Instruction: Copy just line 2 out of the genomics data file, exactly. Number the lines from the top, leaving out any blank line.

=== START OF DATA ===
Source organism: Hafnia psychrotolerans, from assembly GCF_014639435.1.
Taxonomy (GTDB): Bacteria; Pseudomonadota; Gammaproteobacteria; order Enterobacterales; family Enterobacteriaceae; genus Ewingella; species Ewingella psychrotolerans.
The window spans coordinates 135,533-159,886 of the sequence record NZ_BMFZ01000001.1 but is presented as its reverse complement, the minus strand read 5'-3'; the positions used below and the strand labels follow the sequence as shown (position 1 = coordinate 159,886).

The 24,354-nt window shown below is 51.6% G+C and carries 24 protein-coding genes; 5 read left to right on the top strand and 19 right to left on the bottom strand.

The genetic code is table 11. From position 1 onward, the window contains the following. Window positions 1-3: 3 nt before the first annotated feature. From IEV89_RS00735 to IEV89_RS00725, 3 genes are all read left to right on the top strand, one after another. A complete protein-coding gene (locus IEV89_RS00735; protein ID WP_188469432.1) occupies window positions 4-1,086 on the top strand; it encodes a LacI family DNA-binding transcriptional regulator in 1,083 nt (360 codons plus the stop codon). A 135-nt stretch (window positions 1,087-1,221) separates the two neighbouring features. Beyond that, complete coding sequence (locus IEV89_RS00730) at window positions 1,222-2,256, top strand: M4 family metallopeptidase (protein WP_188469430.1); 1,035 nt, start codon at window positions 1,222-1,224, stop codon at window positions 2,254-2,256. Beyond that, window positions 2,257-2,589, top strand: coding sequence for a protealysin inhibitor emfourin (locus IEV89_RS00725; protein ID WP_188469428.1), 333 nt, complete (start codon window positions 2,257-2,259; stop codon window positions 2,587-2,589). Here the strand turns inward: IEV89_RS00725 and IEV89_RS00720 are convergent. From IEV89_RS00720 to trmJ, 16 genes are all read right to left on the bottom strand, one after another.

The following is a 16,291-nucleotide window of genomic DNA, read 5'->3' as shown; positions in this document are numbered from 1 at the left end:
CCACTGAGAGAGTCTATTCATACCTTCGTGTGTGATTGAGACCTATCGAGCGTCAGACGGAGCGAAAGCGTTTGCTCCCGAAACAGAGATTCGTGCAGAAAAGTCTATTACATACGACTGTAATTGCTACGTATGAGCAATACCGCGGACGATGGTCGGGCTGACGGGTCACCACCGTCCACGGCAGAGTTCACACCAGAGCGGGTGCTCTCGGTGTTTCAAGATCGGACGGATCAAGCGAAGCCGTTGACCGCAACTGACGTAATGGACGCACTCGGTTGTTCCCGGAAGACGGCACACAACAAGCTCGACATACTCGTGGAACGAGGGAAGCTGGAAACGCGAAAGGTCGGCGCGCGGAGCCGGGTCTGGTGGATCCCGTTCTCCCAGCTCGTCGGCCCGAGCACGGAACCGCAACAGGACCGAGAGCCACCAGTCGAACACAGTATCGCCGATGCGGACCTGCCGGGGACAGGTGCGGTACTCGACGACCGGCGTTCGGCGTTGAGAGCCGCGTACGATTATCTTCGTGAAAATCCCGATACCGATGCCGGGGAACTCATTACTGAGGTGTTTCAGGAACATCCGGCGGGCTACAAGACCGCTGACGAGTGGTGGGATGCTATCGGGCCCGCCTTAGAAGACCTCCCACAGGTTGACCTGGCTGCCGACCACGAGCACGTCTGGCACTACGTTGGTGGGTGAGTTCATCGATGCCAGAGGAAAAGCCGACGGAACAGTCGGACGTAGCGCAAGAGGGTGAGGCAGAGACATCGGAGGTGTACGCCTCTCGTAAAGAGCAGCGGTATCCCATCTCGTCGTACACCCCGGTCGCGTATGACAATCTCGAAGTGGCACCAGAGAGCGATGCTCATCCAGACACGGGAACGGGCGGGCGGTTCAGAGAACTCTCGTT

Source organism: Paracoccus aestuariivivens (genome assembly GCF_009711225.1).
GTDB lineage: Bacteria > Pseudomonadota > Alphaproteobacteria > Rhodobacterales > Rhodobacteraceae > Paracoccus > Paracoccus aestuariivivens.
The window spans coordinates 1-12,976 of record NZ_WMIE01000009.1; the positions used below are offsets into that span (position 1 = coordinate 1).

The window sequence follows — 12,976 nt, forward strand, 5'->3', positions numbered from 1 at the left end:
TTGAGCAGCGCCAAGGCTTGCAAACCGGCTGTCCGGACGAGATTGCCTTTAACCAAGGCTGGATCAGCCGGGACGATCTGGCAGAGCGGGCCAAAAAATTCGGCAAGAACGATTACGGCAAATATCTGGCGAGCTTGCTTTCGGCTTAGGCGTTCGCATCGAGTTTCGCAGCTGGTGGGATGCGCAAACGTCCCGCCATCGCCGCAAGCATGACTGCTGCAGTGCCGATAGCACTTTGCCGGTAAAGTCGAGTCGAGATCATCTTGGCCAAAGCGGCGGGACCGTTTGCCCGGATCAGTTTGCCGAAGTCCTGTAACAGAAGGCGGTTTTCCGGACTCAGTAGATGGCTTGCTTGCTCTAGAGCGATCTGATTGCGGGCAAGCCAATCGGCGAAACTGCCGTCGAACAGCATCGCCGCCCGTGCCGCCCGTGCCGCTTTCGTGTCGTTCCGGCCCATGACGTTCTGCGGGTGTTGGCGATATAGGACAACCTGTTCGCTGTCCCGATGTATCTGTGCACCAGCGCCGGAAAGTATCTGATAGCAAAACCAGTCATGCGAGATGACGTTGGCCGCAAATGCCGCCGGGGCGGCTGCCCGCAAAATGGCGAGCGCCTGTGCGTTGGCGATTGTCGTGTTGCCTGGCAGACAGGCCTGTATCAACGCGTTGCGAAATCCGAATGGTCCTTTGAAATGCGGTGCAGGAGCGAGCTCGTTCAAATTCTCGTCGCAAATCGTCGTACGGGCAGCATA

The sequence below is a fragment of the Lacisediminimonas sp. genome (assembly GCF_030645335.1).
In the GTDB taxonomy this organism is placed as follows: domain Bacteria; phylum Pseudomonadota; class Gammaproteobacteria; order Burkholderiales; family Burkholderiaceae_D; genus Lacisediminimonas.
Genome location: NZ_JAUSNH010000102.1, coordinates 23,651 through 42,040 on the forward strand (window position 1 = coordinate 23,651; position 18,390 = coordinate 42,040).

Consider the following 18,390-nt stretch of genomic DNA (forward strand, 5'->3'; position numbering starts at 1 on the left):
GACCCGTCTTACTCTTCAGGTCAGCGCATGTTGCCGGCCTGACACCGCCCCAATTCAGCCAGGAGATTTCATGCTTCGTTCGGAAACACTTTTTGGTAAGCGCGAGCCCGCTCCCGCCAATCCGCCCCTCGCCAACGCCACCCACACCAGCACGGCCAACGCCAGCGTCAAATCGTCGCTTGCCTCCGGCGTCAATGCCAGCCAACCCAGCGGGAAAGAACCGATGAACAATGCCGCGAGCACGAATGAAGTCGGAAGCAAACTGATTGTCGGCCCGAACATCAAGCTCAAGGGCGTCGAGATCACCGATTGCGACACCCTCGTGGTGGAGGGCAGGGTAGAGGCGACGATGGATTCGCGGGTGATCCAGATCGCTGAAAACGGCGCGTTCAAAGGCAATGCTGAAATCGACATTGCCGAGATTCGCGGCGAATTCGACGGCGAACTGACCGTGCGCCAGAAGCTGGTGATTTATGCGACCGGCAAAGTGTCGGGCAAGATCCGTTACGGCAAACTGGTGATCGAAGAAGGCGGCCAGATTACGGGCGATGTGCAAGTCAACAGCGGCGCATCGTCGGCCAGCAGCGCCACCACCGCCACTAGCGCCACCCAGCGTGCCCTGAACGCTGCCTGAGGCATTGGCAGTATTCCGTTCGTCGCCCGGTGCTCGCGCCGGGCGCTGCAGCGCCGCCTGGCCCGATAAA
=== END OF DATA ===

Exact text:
Taxonomy (GTDB): Bacteria; Pseudomonadota; Gammaproteobacteria; order Enterobacterales; family Enterobacteriaceae; genus Ewingella; species Ewingella psychrotolerans.